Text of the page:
Let it be emphasized, amidst the chest-deep irony, that Olson is here because he deserves it. He's always been able to catch and he's hitting .289 -- about 100 points more than anybody in baseball's hierarchy had imagined possible. His six homers and 25 RBI in 166 at-bats also are nice. When Benito Santiago got hurt, the NL turned to Olson as the logical -- although utterly incredible -- choice.

Will he get to play? Perhaps if the game goes 21 innings or starter Mike Scioscia is struck by lightning.

Olson says he'd love to bat against The Other Olson. "It would be good for baseball. And fun," he said. "I just went to meet him. Actually, if I faced him, it would probably be more fun for him. I hear he throws 90 mph with a nasty curve."

It's more likely that, unless the camera pans over him during the National Anthem, you won't see Greg Olson on Tuesday. "I'll be the one praying," he said.

In fact, as rarely as the Braves get on network TV, some fans may never see him. "I'll never be here again," Olson says, laughing, looking around the all-star locker room at Will Clark and Darryl Strawberry. "Well, you know, probably not . . . realistically speaking."

Olson may have been the last person to fully believe that he was an all-star. "One of our {beat} writers passed me in the tunnel and said, 'How ya doing, all-star catcher.'

"I said, 'Are you sure?'

"At first, I didn't know whether to jump up. I almost felt like crying. I wanted to be alone for a few minutes. Then I wanted to be around my friends, so I went in the clubhouse and everybody congratulated me. . . . It's even been a tear-jerker for me."

Nobody better try to take the all-star ring away from this Greg Olson, or the ball autographed by the whole team. "I was here before anybody at 9:30 a.m. to sign those two dozen {official All-Star Game} balls," he said. "My name was the first one on every one."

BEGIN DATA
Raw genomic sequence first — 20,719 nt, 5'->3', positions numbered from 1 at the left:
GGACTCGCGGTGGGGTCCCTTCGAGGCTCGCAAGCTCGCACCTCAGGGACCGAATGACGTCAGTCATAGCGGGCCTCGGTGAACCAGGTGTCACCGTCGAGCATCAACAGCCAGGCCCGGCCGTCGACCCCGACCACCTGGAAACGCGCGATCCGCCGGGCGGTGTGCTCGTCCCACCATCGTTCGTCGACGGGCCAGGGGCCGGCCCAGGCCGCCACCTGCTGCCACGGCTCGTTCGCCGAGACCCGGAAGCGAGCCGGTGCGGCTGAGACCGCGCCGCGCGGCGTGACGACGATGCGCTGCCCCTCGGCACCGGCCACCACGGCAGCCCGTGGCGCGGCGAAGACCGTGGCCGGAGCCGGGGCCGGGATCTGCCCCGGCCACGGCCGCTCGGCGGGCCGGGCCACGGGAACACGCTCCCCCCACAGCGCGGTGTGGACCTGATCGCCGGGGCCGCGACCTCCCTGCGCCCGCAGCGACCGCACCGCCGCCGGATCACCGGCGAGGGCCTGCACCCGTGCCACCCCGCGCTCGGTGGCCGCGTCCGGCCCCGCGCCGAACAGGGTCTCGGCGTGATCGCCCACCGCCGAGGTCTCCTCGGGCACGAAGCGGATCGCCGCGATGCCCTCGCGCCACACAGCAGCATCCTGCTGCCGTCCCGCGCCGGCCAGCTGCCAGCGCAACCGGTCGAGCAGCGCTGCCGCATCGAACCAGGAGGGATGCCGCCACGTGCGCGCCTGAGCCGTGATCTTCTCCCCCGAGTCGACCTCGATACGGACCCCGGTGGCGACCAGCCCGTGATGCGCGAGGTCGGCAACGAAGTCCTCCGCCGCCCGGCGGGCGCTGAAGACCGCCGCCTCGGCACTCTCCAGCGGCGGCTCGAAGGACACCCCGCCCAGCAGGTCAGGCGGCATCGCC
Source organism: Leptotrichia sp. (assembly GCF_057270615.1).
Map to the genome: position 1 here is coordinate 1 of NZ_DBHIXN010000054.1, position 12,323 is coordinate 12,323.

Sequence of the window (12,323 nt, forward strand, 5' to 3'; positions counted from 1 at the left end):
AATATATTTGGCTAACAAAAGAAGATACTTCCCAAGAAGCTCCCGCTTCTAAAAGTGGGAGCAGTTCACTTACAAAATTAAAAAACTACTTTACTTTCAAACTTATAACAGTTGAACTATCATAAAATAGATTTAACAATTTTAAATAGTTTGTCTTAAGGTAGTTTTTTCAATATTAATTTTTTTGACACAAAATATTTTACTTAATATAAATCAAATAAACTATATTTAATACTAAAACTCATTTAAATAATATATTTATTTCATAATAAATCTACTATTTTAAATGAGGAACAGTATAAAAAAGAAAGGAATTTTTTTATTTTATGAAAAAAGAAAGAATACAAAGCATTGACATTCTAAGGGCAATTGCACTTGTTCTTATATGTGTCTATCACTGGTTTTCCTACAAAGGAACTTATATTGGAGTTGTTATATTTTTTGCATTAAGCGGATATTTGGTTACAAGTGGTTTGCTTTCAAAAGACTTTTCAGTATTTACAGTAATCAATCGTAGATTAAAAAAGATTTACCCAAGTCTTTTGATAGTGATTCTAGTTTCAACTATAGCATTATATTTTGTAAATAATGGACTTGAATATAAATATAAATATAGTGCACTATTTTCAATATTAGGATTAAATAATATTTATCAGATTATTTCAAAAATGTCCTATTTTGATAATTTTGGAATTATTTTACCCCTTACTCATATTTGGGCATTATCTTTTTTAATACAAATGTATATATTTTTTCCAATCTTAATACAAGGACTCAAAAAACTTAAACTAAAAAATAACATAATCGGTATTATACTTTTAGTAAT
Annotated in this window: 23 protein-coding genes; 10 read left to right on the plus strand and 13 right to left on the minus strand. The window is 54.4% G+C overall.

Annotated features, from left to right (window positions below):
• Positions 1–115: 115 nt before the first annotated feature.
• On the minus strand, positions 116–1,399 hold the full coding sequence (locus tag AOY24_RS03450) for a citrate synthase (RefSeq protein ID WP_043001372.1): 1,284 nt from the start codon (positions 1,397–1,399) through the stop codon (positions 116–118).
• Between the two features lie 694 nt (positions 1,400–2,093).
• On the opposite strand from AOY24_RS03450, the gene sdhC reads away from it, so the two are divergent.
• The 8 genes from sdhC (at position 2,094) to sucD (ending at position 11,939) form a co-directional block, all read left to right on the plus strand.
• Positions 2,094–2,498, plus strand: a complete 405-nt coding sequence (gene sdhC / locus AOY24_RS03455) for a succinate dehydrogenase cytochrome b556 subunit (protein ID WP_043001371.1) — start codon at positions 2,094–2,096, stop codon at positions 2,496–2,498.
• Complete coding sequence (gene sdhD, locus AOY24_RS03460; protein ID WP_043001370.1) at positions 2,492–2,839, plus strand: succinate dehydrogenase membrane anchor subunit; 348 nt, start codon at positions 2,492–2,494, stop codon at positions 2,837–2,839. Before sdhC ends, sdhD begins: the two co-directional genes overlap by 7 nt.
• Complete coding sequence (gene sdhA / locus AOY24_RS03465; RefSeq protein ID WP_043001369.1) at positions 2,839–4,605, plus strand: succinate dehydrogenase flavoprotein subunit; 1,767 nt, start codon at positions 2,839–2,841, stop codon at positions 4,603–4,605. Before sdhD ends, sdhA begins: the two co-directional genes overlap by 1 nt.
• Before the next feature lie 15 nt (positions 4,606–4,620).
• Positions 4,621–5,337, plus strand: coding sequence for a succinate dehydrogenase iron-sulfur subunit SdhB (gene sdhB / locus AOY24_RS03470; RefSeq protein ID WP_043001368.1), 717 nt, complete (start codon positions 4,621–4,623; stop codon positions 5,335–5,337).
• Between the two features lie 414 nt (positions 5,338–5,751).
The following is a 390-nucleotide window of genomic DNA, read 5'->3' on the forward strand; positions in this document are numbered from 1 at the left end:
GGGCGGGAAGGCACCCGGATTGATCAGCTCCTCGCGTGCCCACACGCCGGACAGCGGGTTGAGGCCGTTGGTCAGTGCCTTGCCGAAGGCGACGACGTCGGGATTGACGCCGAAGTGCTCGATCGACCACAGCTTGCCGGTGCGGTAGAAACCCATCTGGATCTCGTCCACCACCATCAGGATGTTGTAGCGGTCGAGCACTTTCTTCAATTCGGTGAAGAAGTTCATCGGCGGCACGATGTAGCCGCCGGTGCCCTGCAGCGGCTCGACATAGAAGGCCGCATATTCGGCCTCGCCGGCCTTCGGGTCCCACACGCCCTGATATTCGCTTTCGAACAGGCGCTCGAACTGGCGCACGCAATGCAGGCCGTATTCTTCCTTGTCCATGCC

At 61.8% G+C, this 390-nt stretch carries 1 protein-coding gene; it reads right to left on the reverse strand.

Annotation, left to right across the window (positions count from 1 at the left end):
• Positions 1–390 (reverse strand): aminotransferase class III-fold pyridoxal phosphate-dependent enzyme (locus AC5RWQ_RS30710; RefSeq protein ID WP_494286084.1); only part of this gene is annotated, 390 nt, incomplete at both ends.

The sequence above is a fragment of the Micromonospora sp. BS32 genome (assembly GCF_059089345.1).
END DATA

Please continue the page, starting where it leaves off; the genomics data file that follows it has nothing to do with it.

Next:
Unfortunately, Olson could not take part in another all-star tradition -- signing his baseball card for fans.

"The only card of me is a Major League Debut Card {an obscure series}. And I'm in a Twins hat," he said. "I'm probably the only guys who's played in this game who didn't even have a {real Topps} baseball card."

For the moment, let's do what Greg Olson says is the key to baseball: pay attention only to today. "Everybody says it. Nobody does it," he said. "Last year I was scuffling bad down at Portland. Went one for 32. Hitting about .225." A friend told him: "You got to learn to think about today. Don't try to get 10 hits this week. Just one in your next at-bat."

The pressure at the plate popped. And hasn't returned.

"I couldn't be having any more fun. . . . Great names this way. Great names that way," said Olson, who's been getting 50 phone calls a day. And talking to everybody. "When I was seven years old, I had my picture taken with Rod Carew. Me grinning. Him looking the other way. You know how players love Picture Day. I kept that snapshot on my wall I don't know how many years. . . .

"You dream things -- like that you could be MVP of the World Series," said Olson, aware that such one-week flukes have happened to Brian Doyle and Rick Dempsey. "But I've never even thought of being an all-star."

But he is. And sharing a locker on Old-Timers Day with Robin Roberts.

You know, Robin Roberts?

Olson expression is blank. Worried.

Won 20 games six years in a row.

"Oh, yeah," said Olson, grinning. "I knew that."

Roberts better watch out. An autograph request may be coming up.